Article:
We know. There’s a month for everything. But, we’d be remiss if we didn’t highlight National Pet Dental Health Month because your pet’s teeth are an essential part of their overall health and wellbeing. Their pearly whites, just like their people, need regular attention, and there’s no better time to brush up on your furry friend’s oral health!

If the thought of brushing your pet’s teeth makes your eyes twitch, you’re not alone. Eighty-one percent of us (and that number doesn’t come from any formal scientific study, so we’ll call it a guess) don’t brush our pet’s teeth. Let’s take a look at the reasons why oral care is a vital part of your pet’s healthcare routine and see if we can decrease that percentage because it’s really no laughing matter.

Mouth + teeth + gums (can) = dental disease when left untreated. The consequences of neglect can cause bad breath, painful chewing and tooth discoloration and loss in cats and dogs. When bacteria get under the gum line, it can lead to inflammation and bleeding and can be detrimental to the rest of the body, including internal organs, such as the heart, kidney and liver. Scary, right? But it doesn’t have to be.

What can you do to help support your companion’s dental health? Pet owners can provide a well-balanced, high quality food for their pet. Certain prescription and non-prescription foods target the prevention and minimization of dental diseases, such as Hills® Prescription Diet® t/d®, which helps to break away excess buildup on the teeth.

Special cat and dog toothbrushes are available at many pet stores and veterinary offices, as well as toothpaste formulated especially for them in yummy pet-friendly flavors like seafood or poultry. Your minty fresh toothpaste is not safe for pets, even though you might like a whiff of that menthol scent during snuggle time. In the ideal world, pet owners should brush their pets’ teeth daily. Many pets can be trained to accept a toothbrush and are excited to get their teeth brushed. No kidding.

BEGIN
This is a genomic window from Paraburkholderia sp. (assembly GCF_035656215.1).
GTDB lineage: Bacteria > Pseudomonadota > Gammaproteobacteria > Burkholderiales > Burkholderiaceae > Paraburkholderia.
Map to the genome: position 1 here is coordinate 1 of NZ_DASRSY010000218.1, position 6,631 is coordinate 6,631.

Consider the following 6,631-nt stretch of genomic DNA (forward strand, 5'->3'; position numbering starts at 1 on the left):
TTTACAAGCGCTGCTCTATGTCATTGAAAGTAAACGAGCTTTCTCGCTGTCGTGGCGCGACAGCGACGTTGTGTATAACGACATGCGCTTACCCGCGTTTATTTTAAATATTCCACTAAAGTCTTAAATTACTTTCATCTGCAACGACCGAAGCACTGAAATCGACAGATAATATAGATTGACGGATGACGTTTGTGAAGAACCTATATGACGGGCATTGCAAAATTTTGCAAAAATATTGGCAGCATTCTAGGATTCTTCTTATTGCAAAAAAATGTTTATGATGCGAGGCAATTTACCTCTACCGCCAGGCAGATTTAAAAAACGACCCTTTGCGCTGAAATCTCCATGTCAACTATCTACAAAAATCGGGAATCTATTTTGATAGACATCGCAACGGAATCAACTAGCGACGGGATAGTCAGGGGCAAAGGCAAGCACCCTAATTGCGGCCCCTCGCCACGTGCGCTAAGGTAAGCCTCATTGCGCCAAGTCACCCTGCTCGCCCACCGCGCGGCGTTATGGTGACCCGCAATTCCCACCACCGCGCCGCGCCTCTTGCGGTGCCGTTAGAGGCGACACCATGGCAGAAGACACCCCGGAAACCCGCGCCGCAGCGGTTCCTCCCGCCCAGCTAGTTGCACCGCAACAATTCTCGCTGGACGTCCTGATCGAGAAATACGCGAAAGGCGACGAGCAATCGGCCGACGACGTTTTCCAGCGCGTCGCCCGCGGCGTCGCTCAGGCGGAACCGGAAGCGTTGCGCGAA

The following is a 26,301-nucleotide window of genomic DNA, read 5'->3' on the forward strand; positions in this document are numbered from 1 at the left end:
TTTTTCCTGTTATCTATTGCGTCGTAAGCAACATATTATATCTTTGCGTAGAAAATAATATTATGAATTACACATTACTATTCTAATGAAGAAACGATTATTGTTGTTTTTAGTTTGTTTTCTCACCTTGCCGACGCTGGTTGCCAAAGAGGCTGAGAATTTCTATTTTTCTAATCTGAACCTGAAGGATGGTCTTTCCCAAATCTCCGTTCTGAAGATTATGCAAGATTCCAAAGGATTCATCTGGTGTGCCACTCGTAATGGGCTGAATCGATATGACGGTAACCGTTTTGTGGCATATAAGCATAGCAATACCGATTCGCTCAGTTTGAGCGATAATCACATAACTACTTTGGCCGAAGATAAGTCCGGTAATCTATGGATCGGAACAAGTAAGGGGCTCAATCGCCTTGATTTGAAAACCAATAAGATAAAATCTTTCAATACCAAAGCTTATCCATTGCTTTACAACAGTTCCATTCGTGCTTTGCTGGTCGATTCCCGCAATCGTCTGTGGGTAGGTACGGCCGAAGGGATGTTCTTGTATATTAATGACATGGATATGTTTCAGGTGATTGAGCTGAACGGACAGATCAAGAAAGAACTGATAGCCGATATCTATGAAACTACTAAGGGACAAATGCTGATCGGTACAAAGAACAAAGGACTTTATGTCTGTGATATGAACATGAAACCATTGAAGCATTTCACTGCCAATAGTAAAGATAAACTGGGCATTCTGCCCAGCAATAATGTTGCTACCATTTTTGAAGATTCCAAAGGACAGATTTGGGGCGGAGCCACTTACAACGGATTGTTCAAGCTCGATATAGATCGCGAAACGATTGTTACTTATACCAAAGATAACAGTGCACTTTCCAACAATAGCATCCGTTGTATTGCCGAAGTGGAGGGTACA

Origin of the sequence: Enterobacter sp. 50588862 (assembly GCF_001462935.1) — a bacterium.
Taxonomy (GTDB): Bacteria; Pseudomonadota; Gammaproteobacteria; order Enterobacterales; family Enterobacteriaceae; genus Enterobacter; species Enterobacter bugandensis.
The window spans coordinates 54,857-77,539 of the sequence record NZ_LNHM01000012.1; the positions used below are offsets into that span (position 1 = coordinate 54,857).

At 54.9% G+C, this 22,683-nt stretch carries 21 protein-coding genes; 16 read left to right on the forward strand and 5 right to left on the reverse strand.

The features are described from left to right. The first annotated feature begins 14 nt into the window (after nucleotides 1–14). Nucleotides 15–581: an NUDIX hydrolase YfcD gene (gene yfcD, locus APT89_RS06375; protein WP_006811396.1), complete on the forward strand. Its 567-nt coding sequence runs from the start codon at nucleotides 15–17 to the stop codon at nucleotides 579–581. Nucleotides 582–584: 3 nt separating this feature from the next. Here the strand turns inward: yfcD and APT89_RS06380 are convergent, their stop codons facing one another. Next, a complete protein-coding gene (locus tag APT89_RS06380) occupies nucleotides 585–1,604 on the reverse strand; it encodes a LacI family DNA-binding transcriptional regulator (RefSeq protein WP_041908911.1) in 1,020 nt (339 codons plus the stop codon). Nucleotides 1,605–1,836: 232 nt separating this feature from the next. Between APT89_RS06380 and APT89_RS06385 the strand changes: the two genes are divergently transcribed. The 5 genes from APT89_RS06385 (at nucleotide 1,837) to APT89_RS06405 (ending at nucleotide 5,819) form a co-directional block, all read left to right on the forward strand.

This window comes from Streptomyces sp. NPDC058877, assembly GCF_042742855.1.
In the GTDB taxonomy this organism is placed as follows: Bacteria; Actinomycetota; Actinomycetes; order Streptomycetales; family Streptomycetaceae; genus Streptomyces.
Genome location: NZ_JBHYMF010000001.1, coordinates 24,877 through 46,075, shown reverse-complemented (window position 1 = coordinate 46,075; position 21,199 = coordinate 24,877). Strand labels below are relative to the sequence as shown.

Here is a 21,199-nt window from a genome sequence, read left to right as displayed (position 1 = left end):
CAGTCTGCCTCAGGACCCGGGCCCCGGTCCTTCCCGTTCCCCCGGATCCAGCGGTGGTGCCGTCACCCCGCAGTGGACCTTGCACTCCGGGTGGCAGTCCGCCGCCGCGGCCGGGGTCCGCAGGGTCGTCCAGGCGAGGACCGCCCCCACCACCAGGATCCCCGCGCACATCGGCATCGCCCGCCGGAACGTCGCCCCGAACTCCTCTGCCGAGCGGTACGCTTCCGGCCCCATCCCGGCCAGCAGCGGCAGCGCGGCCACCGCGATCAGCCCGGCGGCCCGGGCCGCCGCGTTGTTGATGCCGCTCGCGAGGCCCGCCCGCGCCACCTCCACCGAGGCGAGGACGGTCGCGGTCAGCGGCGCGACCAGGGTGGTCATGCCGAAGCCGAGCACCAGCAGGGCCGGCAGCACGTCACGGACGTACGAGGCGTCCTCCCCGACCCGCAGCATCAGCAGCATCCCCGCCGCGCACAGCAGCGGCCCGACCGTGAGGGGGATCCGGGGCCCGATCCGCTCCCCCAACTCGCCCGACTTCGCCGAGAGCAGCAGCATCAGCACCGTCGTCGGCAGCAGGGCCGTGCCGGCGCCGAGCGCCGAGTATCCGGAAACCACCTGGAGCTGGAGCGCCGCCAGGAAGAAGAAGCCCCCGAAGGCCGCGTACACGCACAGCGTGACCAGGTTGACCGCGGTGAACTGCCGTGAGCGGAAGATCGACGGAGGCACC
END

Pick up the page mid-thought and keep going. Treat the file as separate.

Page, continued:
Pets should receive regular veterinary exams, and owners should follow the veterinarian’s advice for dental cleanings. The only way to remove plaque and tartar from teeth is by having a professional dental cleaning. It’s also an excellent opportunity for the doctor to assess the health of your pet’s mouth, including their tongue, gums and lips.

Let’s not forget about our equine friends. They also need regular dental care. Because horses’ teeth grow continuously throughout their lives, uneven wear can lead to sharp points and edges that cause pain and difficulty chewing. Ouch! Floating is the process in which horses’ teeth are smoothed and contoured. It has nothing to do with water—a “float” is actually a type of file used in the process. Most horses need to have their teeth floated at least once per year, including a general oral examination.

Let’s follow the offense is the best defense philosophy, and get brushing!

Visit ddfl.org to see adoptable pets and find a tooth-brushing buddy today!